efore the mirror, the shadows of her red-pocked face glowed like forgotten embers revived by the wind. Her fire was not yet snuffed, still drowning in the voice below. She confined his every finger to its cell in the glove before banishing this child to the reprieving, fair bus that compassionately relieved her of five mornings. Unexpected dimness smothered the light of morning until she realized that she deprived the clocks’ faces of their holiday some night before. A bureaucratic bus had already blown all the ticking hands back by the wind of its passing before the woman fixed the defunct gloves on the clocks now confronting her in their accusative voice Not once during that extra hour did the boy allow his voice to expose his mother’s blunder as he watched the morning stars slowly fall away. He dangled there, a single glove unloved without its match. Coldly cursed with the face of a father he never met, he caught flakes from the wind with his tongue as they were being unloaded from some bus above. Seeing his breath, the boy’s mouth became a bus’ exhaust pipe as he made it spew fumes instead of the voice he was repressing. Back in bed, his mother repressed a wind of sudden recollections of the man that left her that one morning. Many years she had tortured herself to remember the rough face that exfoliated hers for the entirety of one night. He had no glove, but she still let him on the chair lift. He skis better without gloves he told her. After their trip together, he took the one-way bus from the slopes down, never to return. Weeks later, she faces her mother, begging for guidance on that which still lacks a

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TRENTON PACER

Distraught with disbelief, the mother frigidly replies that the morning after she should have taken a pill. Simply left to batter the wind, she eventually resolved to endure the nine months of winds. Rejecting the other half of it all, she denied the missing glove’s existence up until the day the boy came here in the morning. Inferring his malice, he pummeled her to nothing like a bus would an innocent pedestrian. That day she lost her voice; he calls it his “birthday.� She hates his tiny, mocking face. Against every bitter wind, the boy became an unrelenting bus, never letting the scorn of being a lone glove show in his voice. Eighteen years to his morning, he dashed in search of his own face.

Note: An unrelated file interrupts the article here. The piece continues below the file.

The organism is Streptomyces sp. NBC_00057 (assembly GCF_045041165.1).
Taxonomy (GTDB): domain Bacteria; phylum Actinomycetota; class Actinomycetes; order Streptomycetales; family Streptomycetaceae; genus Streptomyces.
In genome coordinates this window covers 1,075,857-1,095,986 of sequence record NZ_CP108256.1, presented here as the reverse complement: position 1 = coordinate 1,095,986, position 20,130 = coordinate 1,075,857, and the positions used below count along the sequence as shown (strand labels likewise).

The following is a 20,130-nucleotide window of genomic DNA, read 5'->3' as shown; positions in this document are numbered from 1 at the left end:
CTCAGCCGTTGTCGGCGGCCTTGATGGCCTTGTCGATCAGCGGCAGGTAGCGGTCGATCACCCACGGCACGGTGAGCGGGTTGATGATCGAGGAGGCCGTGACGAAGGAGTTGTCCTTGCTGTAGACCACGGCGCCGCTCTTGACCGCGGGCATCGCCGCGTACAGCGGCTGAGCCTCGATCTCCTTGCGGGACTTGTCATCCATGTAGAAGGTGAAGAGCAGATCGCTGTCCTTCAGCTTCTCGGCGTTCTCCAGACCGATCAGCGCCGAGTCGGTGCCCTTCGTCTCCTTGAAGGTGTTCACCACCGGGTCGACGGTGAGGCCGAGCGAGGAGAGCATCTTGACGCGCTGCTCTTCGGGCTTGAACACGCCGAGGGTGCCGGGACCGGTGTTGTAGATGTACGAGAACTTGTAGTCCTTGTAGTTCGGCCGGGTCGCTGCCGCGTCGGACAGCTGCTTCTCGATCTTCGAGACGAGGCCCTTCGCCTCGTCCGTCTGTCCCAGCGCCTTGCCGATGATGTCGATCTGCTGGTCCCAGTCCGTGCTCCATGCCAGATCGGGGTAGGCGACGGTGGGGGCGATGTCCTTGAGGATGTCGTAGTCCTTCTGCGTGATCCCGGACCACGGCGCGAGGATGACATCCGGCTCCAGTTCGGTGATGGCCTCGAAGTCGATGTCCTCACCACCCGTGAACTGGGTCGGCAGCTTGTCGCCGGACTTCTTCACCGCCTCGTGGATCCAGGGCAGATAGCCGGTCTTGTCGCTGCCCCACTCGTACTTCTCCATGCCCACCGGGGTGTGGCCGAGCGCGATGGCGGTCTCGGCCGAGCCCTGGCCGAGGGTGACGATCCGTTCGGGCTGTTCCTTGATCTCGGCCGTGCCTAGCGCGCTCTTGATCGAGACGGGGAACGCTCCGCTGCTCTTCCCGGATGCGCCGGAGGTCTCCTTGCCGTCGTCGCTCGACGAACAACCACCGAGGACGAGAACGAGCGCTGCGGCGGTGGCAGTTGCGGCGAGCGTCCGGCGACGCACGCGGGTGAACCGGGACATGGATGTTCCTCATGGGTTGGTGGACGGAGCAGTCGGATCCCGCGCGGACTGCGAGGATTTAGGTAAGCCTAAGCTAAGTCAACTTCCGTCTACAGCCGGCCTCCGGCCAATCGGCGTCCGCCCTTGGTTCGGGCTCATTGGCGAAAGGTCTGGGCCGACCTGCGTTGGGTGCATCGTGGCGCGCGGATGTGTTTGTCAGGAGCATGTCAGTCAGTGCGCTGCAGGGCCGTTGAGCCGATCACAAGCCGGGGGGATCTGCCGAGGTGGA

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DARLENE SEO

On the Edge of Seventeen

T

he sky smudged into a shy pink as it wrapped the sun, already skinny-dipping across the horizon. We met just in time to watch the moonlight sit on the swings, coast down the slide, and crash into a million pieces on the sand. As our glasses tipped, the moon tilted steeper to fill every tiny cup of blue blossoms along the waterfront, its intoxicating beam splashing at their brims. Swooning in the night, the happy dolphins frolicked at the surface of the sea, and the waves stumbled onto the bay, sending us the ocean breeze, heavy with salt. It tickled our red noses and cooled our flushed faces. Before we knew it, the sun had sobered up and peeked out from behind us. As its morning rays groped the shore for the clothes it had stripped off on a whim last evening, we sat laughing a little louder than before until the earliest tailwind whisked you away.

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CAMRY HARRIS

Graffiti

B

umbling, young, and unarticulated They knew they liked the sound Of one another’s voices Struck sideways looks and Chaste dragonfly eyelashes Fluttering along with The stuttering of their Primitive communication They met on the rocks again Thinking themselves rebels Breath popsicles Speaking of Romeo and Juliet Never having read the margins Perching upon graffitied walls Hummingbird lips Peachy keen until the construction Workers shouted to get down

29


MAX ROSENWASSER

Only Celluloid

T

he scene opens onto a lonely street in a small town. Lighting: the pumpkin glow of methodically spaced street lamps accompanying the waning autumn moon; all else is dark. [Enter a boy, protagonist] With his hands casually tucked inside his pockets, he strolls down the uneven sidewalk as if it were the stairs to Heaven itself. The near-November chill whips his scarf behind him, but only emboldens the taut frame, firm like Jason tearing through the waves. His grin kindles the embers burning bright and alleviates the night. “We are young, we are strong,” trumpets the soundtrack, “we are free.” But the protagonist is just a boy, the set simply a street, the soundtrack only headphones. His fire flickers on the verge of extinction and he heads not to Heaven but to the gallows. The play is nothing more than an act; only celluloid.

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CLAIRE ILERSICH

Witness

A

silver coin in your mouth and hand, the crack of a cap, a song, familiar. My spine, curved and uneven presses into a wicker chair. Your shoulders are slumped-rounded like mounds of dirt. You are trying to look like your father, with his heart pumping ash and a burning tongue. I cannot help but think of cherry pie and coffee, or bodies in plastic. The mechanical sound of hollow birds puts me in a state of fermentation. I cannot tell if you are trying to kill me because I am part wolf and sparrow and not fully your own. The sinful moon hangs on a gallows but makes your body look holy. And there it is again-pull out the gun and shoot-I’ll vanish.

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ART


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Rocks With Fishes Camry Harris